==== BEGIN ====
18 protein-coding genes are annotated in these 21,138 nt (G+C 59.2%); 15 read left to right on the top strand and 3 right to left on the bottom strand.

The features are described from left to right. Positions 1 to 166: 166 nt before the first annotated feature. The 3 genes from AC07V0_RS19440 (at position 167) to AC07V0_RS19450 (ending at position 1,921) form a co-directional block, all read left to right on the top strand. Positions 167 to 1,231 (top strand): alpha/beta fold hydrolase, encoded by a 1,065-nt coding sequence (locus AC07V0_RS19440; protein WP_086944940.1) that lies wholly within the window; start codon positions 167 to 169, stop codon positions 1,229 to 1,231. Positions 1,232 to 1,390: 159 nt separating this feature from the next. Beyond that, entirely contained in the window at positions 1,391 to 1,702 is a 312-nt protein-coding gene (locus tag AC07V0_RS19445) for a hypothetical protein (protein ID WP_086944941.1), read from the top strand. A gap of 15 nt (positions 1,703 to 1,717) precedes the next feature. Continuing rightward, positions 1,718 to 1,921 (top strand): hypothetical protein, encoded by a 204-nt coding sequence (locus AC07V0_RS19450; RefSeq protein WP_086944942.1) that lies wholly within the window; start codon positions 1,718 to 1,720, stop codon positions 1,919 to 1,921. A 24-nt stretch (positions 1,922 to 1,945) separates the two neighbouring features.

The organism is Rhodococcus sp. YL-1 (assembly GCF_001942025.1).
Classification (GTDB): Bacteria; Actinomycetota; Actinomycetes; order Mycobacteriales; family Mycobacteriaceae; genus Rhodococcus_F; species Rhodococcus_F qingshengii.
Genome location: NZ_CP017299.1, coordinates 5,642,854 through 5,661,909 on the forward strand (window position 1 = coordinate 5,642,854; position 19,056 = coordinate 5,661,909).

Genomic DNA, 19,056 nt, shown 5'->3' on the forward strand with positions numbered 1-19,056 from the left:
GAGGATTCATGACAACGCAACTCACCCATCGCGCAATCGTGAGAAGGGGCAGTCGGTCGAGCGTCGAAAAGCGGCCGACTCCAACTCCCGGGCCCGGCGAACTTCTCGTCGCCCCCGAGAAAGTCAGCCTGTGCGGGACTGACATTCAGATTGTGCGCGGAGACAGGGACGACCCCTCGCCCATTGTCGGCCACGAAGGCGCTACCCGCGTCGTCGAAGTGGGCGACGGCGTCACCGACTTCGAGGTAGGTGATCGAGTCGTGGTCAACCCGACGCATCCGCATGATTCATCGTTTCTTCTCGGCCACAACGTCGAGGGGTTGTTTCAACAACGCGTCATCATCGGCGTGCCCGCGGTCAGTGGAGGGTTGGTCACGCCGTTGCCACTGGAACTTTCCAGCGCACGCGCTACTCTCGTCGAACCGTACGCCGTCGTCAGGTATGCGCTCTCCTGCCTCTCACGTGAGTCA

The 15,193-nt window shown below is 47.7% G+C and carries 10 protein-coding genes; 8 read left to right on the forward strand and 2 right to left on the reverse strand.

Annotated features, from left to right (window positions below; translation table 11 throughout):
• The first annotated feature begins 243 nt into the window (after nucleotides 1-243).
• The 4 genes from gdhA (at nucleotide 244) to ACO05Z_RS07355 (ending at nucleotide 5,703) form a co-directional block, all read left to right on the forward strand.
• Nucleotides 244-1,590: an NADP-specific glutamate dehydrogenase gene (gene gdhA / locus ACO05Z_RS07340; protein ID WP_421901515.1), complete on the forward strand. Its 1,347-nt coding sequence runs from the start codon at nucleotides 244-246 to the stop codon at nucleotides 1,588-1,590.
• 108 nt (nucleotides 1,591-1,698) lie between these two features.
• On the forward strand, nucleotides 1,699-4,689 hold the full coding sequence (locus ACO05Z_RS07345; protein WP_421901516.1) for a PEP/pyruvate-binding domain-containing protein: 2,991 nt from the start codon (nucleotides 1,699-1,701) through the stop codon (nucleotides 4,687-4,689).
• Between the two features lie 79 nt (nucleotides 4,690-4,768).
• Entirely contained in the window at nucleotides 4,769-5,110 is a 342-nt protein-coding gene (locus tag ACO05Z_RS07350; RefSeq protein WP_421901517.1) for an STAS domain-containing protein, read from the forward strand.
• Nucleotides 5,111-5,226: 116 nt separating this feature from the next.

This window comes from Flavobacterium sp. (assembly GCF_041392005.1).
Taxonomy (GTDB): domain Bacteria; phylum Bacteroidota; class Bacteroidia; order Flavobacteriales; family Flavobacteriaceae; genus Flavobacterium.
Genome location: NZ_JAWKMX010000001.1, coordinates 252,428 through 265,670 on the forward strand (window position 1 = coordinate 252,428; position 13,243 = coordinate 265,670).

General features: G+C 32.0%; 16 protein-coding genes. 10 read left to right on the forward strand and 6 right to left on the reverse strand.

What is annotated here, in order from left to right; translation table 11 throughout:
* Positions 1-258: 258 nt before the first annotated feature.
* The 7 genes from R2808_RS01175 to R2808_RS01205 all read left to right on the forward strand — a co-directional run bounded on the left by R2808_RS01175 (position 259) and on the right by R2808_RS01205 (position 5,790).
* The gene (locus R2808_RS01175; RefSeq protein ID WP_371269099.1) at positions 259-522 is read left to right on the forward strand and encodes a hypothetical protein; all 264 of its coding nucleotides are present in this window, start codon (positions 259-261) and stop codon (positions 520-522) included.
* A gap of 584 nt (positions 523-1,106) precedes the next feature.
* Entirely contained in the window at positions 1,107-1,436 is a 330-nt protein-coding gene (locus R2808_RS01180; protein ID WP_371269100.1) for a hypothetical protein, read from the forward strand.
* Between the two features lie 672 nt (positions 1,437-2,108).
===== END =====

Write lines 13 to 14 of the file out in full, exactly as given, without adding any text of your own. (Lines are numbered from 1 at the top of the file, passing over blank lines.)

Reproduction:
• 108 nt (nucleotides 1,591-1,698) lie between these two features.
• On the forward strand, nucleotides 1,699-4,689 hold the full coding sequence (locus ACO05Z_RS07345; protein WP_421901516.1) for a PEP/pyruvate-binding domain-containing protein: 2,991 nt from the start codon (nucleotides 1,699-1,701) through the stop codon (nucleotides 4,687-4,689).